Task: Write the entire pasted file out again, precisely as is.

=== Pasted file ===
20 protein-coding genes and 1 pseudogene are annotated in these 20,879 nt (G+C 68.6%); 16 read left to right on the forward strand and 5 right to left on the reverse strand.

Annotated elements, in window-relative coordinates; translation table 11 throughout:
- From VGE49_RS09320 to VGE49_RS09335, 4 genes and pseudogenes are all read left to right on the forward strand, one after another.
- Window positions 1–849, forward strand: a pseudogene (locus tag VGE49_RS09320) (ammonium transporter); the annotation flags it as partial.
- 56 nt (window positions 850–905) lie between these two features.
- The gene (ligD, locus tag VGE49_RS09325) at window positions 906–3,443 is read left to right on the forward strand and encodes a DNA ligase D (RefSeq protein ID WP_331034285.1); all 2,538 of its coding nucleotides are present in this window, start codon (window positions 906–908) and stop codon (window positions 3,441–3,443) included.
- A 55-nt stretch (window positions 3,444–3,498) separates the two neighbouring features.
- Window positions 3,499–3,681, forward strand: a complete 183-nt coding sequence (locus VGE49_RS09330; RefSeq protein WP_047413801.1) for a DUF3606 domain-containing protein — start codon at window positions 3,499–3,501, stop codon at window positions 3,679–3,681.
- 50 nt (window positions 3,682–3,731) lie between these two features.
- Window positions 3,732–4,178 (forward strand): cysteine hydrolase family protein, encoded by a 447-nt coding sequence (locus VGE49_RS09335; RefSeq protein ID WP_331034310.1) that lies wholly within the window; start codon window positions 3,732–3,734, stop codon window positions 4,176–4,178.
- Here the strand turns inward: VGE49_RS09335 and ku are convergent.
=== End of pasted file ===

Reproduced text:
20 protein-coding genes and 1 pseudogene are annotated in these 20,879 nt (G+C 68.6%); 16 read left to right on the forward strand and 5 right to left on the reverse strand.

Annotated elements, in window-relative coordinates; translation table 11 throughout:
- From VGE49_RS09320 to VGE49_RS09335, 4 genes and pseudogenes are all read left to right on the forward strand, one after another.
- Window positions 1–849, forward strand: a pseudogene (locus tag VGE49_RS09320) (ammonium transporter); the annotation flags it as partial.
- 56 nt (window positions 850–905) lie between these two features.
- The gene (ligD, locus tag VGE49_RS09325) at window positions 906–3,443 is read left to right on the forward strand and encodes a DNA ligase D (RefSeq protein ID WP_331034285.1); all 2,538 of its coding nucleotides are present in this window, start codon (window positions 906–908) and stop codon (window positions 3,441–3,443) included.
- A 55-nt stretch (window positions 3,444–3,498) separates the two neighbouring features.
- Window positions 3,499–3,681, forward strand: a complete 183-nt coding sequence (locus VGE49_RS09330; RefSeq protein WP_047413801.1) for a DUF3606 domain-containing protein — start codon at window positions 3,499–3,501, stop codon at window positions 3,679–3,681.
- 50 nt (window positions 3,682–3,731) lie between these two features.
- Window positions 3,732–4,178 (forward strand): cysteine hydrolase family protein, encoded by a 447-nt coding sequence (locus VGE49_RS09335; RefSeq protein ID WP_331034310.1) that lies wholly within the window; start codon window positions 3,732–3,734, stop codon window positions 4,176–4,178.
- Here the strand turns inward: VGE49_RS09335 and ku are convergent.